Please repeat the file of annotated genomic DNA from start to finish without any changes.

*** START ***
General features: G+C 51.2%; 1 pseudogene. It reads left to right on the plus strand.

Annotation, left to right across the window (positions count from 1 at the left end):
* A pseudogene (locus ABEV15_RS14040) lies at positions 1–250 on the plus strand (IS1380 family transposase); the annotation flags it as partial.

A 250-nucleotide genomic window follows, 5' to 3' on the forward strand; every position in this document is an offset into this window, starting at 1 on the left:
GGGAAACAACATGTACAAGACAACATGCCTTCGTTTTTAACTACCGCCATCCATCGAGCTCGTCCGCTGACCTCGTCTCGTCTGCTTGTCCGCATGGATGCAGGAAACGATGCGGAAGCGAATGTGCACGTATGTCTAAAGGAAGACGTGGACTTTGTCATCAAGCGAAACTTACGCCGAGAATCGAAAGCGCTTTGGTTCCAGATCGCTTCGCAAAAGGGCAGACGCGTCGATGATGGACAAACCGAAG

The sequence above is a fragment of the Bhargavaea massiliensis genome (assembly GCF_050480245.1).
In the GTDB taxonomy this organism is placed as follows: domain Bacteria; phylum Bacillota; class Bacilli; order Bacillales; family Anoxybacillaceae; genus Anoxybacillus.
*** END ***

General features: G+C 51.2%; 1 pseudogene. It reads left to right on the plus strand.

Annotation, left to right across the window (positions count from 1 at the left end):
* A pseudogene (locus ABEV15_RS14040) lies at positions 1–250 on the plus strand (IS1380 family transposase); the annotation flags it as partial.

A 250-nucleotide genomic window follows, 5' to 3' on the forward strand; every position in this document is an offset into this window, starting at 1 on the left:
GGGAAACAACATGTACAAGACAACATGCCTTCGTTTTTAACTACCGCCATCCATCGAGCTCGTCCGCTGACCTCGTCTCGTCTGCTTGTCCGCATGGATGCAGGAAACGATGCGGAAGCGAATGTGCACGTATGTCTAAAGGAAGACGTGGACTTTGTCATCAAGCGAAACTTACGCCGAGAATCGAAAGCGCTTTGGTTCCAGATCGCTTCGCAAAAGGGCAGACGCGTCGATGATGGACAAACCGAAG

The sequence above is a fragment of the Bhargavaea massiliensis genome (assembly GCF_050480245.1).
In the GTDB taxonomy this organism is placed as follows: domain Bacteria; phylum Bacillota; class Bacilli; order Bacillales; family Anoxybacillaceae; genus Anoxybacillus.